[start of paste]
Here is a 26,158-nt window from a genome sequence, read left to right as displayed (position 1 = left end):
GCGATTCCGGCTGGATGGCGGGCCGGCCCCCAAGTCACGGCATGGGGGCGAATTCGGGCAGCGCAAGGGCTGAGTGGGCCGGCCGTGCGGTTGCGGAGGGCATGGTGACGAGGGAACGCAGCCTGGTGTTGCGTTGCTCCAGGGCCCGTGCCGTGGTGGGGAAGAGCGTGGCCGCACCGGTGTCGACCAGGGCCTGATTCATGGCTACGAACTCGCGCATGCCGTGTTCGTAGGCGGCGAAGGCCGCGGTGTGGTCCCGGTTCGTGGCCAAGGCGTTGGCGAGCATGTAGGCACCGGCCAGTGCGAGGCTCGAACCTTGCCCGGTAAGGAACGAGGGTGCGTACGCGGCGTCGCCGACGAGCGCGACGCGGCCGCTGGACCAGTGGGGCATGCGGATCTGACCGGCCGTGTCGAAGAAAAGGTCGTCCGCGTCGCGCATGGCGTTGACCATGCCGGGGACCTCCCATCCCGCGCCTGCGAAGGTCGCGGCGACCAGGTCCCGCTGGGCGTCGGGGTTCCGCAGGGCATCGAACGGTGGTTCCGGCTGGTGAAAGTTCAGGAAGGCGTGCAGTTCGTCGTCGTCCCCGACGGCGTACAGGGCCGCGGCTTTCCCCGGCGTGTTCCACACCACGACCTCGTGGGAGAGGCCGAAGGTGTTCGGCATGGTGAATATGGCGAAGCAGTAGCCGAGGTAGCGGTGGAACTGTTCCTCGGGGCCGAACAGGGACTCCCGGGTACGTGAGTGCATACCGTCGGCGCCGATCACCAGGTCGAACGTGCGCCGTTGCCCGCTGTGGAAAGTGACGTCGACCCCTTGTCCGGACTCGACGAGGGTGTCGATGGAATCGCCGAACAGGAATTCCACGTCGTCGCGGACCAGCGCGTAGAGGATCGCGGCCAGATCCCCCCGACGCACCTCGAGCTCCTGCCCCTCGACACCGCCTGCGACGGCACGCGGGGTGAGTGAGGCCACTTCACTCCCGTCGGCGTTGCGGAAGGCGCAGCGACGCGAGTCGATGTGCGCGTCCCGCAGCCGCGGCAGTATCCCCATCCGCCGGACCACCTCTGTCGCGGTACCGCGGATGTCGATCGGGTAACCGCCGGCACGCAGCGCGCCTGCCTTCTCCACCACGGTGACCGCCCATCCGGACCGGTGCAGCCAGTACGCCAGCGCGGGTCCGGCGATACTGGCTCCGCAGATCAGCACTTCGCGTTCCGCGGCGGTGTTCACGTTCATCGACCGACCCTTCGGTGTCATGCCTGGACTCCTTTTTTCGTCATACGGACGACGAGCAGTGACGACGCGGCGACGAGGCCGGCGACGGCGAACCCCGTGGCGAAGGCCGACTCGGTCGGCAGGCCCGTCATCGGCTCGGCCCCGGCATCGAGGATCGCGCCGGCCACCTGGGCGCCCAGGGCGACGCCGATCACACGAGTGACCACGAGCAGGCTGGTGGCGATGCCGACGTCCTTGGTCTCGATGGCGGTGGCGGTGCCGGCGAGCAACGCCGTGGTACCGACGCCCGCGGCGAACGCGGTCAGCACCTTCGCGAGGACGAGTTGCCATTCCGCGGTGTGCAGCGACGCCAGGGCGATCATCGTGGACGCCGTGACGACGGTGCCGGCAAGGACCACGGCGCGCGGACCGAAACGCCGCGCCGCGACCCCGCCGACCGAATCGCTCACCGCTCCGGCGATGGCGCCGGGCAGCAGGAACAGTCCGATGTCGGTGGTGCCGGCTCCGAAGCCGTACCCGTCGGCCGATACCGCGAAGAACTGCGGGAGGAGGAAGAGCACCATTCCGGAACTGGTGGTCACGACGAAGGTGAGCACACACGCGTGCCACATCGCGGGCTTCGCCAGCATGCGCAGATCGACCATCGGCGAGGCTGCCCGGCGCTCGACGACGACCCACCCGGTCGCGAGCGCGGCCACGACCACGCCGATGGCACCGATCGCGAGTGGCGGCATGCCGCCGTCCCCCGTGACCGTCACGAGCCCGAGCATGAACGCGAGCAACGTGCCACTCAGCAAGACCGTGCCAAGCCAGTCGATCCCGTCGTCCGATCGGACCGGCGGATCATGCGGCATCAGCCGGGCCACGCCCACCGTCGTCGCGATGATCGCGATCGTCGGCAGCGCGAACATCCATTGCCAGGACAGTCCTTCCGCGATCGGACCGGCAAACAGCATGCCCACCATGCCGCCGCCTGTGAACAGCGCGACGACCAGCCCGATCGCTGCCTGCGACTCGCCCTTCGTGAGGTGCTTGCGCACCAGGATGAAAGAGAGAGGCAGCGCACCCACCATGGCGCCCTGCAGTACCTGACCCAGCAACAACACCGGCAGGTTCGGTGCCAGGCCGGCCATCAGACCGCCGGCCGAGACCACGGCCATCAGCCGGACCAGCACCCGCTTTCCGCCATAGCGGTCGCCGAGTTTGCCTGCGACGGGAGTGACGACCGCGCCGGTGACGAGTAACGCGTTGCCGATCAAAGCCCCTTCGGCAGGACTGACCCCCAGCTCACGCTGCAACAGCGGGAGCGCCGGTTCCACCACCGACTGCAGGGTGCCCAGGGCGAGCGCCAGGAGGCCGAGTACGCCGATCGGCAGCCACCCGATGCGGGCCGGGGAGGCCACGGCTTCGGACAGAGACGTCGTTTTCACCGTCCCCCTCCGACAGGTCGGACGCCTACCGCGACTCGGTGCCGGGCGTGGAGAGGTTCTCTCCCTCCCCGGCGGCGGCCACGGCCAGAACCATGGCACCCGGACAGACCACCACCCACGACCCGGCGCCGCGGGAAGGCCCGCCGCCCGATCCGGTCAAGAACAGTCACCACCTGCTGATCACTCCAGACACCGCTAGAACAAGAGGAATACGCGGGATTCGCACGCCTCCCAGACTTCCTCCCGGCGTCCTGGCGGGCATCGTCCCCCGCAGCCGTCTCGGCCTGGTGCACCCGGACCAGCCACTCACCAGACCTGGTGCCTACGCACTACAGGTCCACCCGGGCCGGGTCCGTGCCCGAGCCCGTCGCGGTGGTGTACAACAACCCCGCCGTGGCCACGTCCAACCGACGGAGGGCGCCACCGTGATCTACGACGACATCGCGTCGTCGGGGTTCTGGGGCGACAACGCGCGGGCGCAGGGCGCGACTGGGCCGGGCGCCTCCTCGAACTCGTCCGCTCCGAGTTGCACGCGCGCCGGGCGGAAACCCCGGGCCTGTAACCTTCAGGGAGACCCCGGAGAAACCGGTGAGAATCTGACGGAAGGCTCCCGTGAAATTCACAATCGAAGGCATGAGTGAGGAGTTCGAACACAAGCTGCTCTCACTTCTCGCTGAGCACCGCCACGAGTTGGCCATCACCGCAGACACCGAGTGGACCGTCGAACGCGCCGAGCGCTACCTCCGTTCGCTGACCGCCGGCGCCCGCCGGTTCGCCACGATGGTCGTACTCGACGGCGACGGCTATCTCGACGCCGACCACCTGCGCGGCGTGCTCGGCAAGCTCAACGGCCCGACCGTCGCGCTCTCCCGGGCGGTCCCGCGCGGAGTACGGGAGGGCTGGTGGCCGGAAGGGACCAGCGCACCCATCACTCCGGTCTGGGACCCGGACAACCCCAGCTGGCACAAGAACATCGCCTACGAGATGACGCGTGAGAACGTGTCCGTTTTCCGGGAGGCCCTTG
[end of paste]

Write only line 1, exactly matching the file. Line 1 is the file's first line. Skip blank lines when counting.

Here is a 26,158-nt window from a genome sequence, read left to right as displayed (position 1 = left end):